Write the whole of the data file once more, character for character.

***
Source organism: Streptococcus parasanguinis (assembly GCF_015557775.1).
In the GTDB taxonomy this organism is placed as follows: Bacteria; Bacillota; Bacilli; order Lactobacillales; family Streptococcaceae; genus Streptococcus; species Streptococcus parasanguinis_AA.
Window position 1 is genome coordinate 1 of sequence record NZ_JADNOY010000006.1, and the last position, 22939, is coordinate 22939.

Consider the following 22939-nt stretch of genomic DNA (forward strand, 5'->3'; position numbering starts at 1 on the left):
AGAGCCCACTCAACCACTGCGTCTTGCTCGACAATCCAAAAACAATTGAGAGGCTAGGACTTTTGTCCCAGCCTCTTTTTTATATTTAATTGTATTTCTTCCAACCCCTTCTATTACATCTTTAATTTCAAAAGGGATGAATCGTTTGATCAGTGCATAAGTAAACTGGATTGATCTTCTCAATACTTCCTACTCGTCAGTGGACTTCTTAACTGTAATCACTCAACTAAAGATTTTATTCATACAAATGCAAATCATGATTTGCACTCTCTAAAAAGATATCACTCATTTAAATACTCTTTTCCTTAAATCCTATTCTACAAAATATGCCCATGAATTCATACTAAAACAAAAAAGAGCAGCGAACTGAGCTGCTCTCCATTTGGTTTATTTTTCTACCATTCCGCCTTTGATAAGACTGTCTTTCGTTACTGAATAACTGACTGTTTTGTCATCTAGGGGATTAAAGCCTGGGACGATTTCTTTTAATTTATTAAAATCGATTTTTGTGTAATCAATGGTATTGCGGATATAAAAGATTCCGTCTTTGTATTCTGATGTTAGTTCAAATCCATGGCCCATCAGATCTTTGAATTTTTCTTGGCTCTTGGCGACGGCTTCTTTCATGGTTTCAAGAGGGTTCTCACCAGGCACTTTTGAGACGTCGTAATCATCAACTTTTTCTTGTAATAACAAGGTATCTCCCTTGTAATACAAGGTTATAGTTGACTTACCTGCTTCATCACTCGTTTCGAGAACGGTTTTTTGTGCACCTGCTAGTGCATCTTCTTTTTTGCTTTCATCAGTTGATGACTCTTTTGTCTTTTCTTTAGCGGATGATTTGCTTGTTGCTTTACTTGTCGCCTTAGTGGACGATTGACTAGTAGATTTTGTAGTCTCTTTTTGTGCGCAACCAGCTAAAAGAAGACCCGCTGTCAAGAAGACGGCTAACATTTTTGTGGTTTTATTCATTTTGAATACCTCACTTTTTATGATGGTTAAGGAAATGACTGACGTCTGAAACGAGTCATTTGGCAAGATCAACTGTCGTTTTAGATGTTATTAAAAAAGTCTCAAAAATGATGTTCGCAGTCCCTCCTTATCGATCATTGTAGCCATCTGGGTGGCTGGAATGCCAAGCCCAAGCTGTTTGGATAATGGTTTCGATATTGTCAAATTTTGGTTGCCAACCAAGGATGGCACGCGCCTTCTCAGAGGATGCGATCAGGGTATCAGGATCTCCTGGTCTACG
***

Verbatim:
Source organism: Streptococcus parasanguinis (assembly GCF_015557775.1).
In the GTDB taxonomy this organism is placed as follows: Bacteria; Bacillota; Bacilli; order Lactobacillales; family Streptococcaceae; genus Streptococcus; species Streptococcus parasanguinis_AA.
Window position 1 is genome coordinate 1 of sequence record NZ_JADNOY010000006.1, and the last position, 22939, is coordinate 22939.

Consider the following 22939-nt stretch of genomic DNA (forward strand, 5'->3'; position numbering starts at 1 on the left):
AGAGCCCACTCAACCACTGCGTCTTGCTCGACAATCCAAAAACAATTGAGAGGCTAGGACTTTTGTCCCAGCCTCTTTTTTATATTTAATTGTATTTCTTCCAACCCCTTCTATTACATCTTTAATTTCAAAAGGGATGAATCGTTTGATCAGTGCATAAGTAAACTGGATTGATCTTCTCAATACTTCCTACTCGTCAGTGGACTTCTTAACTGTAATCACTCAACTAAAGATTTTATTCATACAAATGCAAATCATGATTTGCACTCTCTAAAAAGATATCACTCATTTAAATACTCTTTTCCTTAAATCCTATTCTACAAAATATGCCCATGAATTCATACTAAAACAAAAAAGAGCAGCGAACTGAGCTGCTCTCCATTTGGTTTATTTTTCTACCATTCCGCCTTTGATAAGACTGTCTTTCGTTACTGAATAACTGACTGTTTTGTCATCTAGGGGATTAAAGCCTGGGACGATTTCTTTTAATTTATTAAAATCGATTTTTGTGTAATCAATGGTATTGCGGATATAAAAGATTCCGTCTTTGTATTCTGATGTTAGTTCAAATCCATGGCCCATCAGATCTTTGAATTTTTCTTGGCTCTTGGCGACGGCTTCTTTCATGGTTTCAAGAGGGTTCTCACCAGGCACTTTTGAGACGTCGTAATCATCAACTTTTTCTTGTAATAACAAGGTATCTCCCTTGTAATACAAGGTTATAGTTGACTTACCTGCTTCATCACTCGTTTCGAGAACGGTTTTTTGTGCACCTGCTAGTGCATCTTCTTTTTTGCTTTCATCAGTTGATGACTCTTTTGTCTTTTCTTTAGCGGATGATTTGCTTGTTGCTTTACTTGTCGCCTTAGTGGACGATTGACTAGTAGATTTTGTAGTCTCTTTTTGTGCGCAACCAGCTAAAAGAAGACCCGCTGTCAAGAAGACGGCTAACATTTTTGTGGTTTTATTCATTTTGAATACCTCACTTTTTATGATGGTTAAGGAAATGACTGACGTCTGAAACGAGTCATTTGGCAAGATCAACTGTCGTTTTAGATGTTATTAAAAAAGTCTCAAAAATGATGTTCGCAGTCCCTCCTTATCGATCATTGTAGCCATCTGGGTGGCTGGAATGCCAAGCCCAAGCTGTTTGGATAATGGTTTCGATATTGTCAAATTTTGGTTGCCAACCAAGGATGGCACGCGCCTTCTCAGAGGATGCGATCAGGGTATCAGGATCTCCTGGTCTACG